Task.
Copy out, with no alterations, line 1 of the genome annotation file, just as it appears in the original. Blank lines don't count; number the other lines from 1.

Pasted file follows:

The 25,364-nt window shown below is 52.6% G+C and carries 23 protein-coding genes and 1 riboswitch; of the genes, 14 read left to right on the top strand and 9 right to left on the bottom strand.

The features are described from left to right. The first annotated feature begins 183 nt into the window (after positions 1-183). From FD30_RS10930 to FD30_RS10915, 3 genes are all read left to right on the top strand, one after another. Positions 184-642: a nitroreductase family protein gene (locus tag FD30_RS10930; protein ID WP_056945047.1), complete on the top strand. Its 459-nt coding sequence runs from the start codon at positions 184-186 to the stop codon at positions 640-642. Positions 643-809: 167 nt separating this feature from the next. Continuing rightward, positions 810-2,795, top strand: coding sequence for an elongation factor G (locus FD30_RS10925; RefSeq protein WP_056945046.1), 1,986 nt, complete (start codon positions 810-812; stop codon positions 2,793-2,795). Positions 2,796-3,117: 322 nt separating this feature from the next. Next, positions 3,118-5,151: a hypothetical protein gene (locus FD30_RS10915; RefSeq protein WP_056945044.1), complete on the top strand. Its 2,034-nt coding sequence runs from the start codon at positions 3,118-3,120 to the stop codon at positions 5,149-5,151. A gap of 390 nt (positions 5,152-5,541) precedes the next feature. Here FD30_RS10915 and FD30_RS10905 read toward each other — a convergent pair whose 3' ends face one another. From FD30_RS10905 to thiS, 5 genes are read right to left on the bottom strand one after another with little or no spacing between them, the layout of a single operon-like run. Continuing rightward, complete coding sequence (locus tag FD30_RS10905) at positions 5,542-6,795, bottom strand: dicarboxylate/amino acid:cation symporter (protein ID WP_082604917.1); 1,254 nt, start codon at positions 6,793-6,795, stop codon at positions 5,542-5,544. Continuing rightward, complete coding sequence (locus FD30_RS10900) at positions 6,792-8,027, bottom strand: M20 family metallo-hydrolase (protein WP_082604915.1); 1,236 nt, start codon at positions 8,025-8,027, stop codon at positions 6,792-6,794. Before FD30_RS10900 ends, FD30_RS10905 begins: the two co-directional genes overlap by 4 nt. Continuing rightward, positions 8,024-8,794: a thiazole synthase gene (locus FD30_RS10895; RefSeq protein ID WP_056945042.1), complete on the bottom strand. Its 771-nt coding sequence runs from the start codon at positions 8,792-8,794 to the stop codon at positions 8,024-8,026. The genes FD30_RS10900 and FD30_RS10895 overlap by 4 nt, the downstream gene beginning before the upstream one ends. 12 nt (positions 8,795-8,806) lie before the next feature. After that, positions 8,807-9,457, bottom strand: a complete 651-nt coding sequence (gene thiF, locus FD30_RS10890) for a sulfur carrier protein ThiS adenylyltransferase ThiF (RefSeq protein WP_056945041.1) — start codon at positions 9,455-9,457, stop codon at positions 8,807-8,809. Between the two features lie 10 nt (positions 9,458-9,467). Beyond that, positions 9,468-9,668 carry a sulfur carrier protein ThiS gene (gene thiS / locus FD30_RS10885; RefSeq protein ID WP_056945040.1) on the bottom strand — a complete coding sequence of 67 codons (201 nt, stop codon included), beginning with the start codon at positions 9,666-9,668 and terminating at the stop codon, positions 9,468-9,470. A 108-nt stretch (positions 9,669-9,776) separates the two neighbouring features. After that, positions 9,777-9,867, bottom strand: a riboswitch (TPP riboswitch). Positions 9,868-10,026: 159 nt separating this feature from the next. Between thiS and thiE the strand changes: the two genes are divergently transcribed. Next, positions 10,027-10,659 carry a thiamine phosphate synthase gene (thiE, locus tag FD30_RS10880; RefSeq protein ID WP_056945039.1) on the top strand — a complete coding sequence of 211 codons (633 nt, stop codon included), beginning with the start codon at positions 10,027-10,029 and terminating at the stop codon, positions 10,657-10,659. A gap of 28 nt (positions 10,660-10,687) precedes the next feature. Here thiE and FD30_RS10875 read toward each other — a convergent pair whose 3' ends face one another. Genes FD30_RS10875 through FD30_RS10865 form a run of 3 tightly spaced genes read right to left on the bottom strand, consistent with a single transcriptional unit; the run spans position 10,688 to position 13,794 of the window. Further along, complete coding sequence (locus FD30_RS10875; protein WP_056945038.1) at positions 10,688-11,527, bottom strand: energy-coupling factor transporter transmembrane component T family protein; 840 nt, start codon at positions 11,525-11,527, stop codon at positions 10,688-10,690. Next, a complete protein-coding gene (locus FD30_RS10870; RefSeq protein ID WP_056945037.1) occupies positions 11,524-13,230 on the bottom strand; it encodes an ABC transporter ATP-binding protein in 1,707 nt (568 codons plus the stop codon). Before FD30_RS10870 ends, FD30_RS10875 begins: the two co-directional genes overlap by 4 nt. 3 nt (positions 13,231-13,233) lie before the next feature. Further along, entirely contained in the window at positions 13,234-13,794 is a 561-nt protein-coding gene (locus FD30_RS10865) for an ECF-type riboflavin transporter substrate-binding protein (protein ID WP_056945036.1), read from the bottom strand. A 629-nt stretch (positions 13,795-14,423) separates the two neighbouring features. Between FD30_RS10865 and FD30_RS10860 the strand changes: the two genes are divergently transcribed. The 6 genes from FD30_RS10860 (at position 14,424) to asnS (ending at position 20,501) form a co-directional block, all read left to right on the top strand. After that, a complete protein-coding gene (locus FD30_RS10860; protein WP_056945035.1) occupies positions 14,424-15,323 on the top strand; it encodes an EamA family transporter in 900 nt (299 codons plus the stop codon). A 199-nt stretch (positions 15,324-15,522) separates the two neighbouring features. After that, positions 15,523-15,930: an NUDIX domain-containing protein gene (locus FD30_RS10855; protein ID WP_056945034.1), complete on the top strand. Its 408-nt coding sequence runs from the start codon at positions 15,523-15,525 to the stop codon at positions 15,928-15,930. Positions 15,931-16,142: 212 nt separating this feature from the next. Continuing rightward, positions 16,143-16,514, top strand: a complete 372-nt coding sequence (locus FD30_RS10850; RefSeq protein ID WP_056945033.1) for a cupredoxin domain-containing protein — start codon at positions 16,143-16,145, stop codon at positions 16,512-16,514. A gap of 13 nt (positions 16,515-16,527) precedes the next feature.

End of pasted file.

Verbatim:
The 25,364-nt window shown below is 52.6% G+C and carries 23 protein-coding genes and 1 riboswitch; of the genes, 14 read left to right on the top strand and 9 right to left on the bottom strand.